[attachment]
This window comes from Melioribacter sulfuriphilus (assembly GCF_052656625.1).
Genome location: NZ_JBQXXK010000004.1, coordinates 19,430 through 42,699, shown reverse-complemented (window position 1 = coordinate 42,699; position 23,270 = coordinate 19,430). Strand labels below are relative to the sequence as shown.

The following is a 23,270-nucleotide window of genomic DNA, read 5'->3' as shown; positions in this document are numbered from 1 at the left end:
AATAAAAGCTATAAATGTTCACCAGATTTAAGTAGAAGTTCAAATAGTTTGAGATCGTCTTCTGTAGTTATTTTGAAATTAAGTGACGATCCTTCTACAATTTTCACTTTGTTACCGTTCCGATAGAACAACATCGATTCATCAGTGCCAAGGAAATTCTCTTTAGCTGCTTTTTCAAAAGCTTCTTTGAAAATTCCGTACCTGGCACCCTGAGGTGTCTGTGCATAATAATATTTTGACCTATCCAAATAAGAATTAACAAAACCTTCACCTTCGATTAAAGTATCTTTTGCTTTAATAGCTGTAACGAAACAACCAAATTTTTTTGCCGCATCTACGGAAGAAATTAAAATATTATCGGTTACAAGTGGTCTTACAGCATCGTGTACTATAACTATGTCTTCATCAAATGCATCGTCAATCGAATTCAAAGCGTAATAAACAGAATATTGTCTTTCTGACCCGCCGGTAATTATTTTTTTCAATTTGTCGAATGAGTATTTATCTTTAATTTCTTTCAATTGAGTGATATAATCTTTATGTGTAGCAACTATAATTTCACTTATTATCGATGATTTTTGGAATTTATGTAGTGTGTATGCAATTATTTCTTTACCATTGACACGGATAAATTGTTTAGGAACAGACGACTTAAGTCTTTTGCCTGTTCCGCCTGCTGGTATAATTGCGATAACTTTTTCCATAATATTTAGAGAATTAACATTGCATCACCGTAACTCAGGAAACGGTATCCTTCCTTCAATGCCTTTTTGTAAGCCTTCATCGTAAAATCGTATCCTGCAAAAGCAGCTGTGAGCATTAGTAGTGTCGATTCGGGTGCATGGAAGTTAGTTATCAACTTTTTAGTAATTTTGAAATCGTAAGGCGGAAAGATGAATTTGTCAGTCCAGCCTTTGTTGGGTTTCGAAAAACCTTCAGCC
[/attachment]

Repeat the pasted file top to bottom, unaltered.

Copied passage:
This window comes from Melioribacter sulfuriphilus (assembly GCF_052656625.1).
Genome location: NZ_JBQXXK010000004.1, coordinates 19,430 through 42,699, shown reverse-complemented (window position 1 = coordinate 42,699; position 23,270 = coordinate 19,430). Strand labels below are relative to the sequence as shown.

The following is a 23,270-nucleotide window of genomic DNA, read 5'->3' as shown; positions in this document are numbered from 1 at the left end:
AATAAAAGCTATAAATGTTCACCAGATTTAAGTAGAAGTTCAAATAGTTTGAGATCGTCTTCTGTAGTTATTTTGAAATTAAGTGACGATCCTTCTACAATTTTCACTTTGTTACCGTTCCGATAGAACAACATCGATTCATCAGTGCCAAGGAAATTCTCTTTAGCTGCTTTTTCAAAAGCTTCTTTGAAAATTCCGTACCTGGCACCCTGAGGTGTCTGTGCATAATAATATTTTGACCTATCCAAATAAGAATTAACAAAACCTTCACCTTCGATTAAAGTATCTTTTGCTTTAATAGCTGTAACGAAACAACCAAATTTTTTTGCCGCATCTACGGAAGAAATTAAAATATTATCGGTTACAAGTGGTCTTACAGCATCGTGTACTATAACTATGTCTTCATCAAATGCATCGTCAATCGAATTCAAAGCGTAATAAACAGAATATTGTCTTTCTGACCCGCCGGTAATTATTTTTTTCAATTTGTCGAATGAGTATTTATCTTTAATTTCTTTCAATTGAGTGATATAATCTTTATGTGTAGCAACTATAATTTCACTTATTATCGATGATTTTTGGAATTTATGTAGTGTGTATGCAATTATTTCTTTACCATTGACACGGATAAATTGTTTAGGAACAGACGACTTAAGTCTTTTGCCTGTTCCGCCTGCTGGTATAATTGCGATAACTTTTTCCATAATATTTAGAGAATTAACATTGCATCACCGTAACTCAGGAAACGGTATCCTTCCTTCAATGCCTTTTTGTAAGCCTTCATCGTAAAATCGTATCCTGCAAAAGCAGCTGTGAGCATTAGTAGTGTCGATTCGGGTGCATGGAAGTTAGTTATCAACTTTTTAGTAATTTTGAAATCGTAAGGCGGAAAGATGAATTTGTCAGTCCAGCCTTTGTTGGGTTTCGAAAAACCTTCAGCC